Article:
McLaughlin did make amends for his error less than five minutes later, however, when he made a fantastic full length save to deny Brandy adding a quickfire second. But it was the compete lack of a reaction from the rest of City side that was the most worrying aspect to see from the stands, and many supporters started to vent their frustration.
When the second goal did eventually arrive, it had a certain air of inevitability about it. It came just ten minutes after the first and from the best move of the match which Westcarr finished with a fine curling effort from the edge of the area. The City players looked like strangers, whilst the crowd booed and started to head for the exits in their droves.
Many supporters who I normally consider to be positive about the team were worried by the complete lack of effort, desire and fighting spirit on show last night. These are issues that we don’t normally identify with a Parkinson team; we thought that we had left them behind in the dark days of Peter Taylor’s tenure. However, the number of players who simply appeared to be going through the motions has led many to again question this manager’s tactics and his record in the transfer market. Even on his best days, Parkinson has appeared overly reliant on Plan A and the same old faces in the team.
The boos that echoed around Valley Parade at half time and at full time were noticeable because it has been so rare to hear them during Parkinson’s tenure. Most of the dissent probably came from people who were shocked at how bad we were. The only people who weren’t shocked will have been those who, along with me, were unfortunate enough to travel to Shrewsbury at the weekend.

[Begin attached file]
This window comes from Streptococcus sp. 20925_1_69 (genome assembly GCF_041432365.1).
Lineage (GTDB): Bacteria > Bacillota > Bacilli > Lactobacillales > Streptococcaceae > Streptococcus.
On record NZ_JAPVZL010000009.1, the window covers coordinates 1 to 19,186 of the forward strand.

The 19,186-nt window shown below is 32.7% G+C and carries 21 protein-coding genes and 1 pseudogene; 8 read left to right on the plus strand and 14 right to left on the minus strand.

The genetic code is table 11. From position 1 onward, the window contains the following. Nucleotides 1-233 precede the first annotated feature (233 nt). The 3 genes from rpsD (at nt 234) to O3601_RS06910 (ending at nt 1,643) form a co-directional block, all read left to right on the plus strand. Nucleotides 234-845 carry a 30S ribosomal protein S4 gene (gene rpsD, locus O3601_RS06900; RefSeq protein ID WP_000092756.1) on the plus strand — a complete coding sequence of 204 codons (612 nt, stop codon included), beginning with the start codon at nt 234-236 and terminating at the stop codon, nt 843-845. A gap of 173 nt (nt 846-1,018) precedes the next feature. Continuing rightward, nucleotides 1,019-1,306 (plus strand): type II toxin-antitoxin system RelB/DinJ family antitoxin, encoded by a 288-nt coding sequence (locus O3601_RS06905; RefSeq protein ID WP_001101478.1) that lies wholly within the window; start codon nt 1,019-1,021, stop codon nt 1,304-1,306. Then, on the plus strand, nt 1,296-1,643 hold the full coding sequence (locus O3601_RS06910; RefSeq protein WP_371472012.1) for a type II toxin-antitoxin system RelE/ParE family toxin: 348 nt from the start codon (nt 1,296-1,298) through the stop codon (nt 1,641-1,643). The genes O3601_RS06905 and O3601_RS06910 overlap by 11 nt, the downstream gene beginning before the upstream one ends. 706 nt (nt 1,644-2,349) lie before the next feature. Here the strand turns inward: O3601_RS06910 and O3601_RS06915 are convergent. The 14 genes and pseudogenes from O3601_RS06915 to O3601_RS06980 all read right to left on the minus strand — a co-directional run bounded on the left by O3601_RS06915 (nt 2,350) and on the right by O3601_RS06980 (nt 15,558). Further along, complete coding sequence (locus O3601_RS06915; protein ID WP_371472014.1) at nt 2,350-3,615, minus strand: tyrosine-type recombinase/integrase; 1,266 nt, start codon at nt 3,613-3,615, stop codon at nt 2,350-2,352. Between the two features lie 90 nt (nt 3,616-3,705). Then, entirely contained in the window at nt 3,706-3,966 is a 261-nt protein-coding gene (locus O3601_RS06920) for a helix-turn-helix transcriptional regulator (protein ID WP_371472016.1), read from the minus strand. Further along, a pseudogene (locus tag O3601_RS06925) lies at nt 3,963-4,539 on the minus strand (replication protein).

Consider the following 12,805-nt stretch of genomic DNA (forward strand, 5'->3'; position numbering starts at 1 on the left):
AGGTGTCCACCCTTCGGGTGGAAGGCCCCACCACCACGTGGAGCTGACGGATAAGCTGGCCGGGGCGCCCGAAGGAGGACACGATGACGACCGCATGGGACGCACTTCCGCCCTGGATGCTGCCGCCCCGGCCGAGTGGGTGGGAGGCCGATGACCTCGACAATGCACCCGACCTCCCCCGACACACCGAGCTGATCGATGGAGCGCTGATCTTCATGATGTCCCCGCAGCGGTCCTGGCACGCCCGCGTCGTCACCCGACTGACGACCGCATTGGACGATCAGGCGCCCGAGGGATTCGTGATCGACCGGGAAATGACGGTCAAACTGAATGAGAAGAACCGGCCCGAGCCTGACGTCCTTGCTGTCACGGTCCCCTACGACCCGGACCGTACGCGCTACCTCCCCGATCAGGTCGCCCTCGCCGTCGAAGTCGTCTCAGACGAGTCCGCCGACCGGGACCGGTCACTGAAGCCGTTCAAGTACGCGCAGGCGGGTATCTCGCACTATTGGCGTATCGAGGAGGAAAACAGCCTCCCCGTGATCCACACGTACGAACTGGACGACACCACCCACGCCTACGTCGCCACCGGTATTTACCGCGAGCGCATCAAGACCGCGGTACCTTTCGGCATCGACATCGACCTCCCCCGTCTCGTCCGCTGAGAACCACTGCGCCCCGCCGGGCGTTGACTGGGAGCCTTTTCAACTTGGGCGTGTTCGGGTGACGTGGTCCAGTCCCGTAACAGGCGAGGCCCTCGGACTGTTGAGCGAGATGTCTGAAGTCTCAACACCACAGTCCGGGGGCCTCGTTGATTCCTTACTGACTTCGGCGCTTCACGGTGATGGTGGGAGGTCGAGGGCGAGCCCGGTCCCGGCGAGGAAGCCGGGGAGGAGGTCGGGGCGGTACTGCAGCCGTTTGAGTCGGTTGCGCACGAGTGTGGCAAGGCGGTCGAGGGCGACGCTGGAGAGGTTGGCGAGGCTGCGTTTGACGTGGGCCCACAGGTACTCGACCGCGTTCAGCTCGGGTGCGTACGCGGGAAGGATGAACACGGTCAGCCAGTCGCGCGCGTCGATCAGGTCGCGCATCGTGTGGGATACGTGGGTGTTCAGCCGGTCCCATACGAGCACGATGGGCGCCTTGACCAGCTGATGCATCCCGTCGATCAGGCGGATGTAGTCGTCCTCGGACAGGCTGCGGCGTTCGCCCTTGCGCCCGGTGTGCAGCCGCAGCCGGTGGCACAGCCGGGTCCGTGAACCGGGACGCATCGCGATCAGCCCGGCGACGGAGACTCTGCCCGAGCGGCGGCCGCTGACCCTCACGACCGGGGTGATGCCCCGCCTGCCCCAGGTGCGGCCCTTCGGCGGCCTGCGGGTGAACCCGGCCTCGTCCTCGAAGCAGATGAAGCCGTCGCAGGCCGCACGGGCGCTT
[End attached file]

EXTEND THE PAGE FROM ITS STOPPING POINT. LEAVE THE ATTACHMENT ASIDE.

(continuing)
After the game, Parkinson didn’t come out of the dressing room in time to speak to the radio before Pulse Sport went off air, and Sticks speculated that there would be a few players getting a dressing down. When he did eventually emerge, the manager was extremely subdued and said that he didn’t blame the crowd one bit for voicing their discontent.
It’s sad to say, but the complete lack of a goal threat makes this game as bad as any I have seen under this manager. It is true that this group of players and management have dug us out of holes in the past, but they need to show the fight that made them famous in order to do it again.
The gap to the relegation places is currently six points, but it will be down to five if Stevenage win their game in hand. City’s next two games are both tough looking away fixtures to Leyton Orient and Coventry, and we will have to perform a damn sight better than we have in the last two games if we want to pick up any points from them.
Somebody needs to get us going again, because a return of zero points would leave even the most ardent optimist amongst us having to admit that we are in a relegation battle.
City: McLaughlin, Darby, McArdle, Davies, Drury, Bennett (Thompson 56), Bates, Jones (Dolan 81), Reach, Mclean, Gray (Hanson 60)
Not used: Bentley, McHugh, Atkinson, Yeates
Categories: Match Reports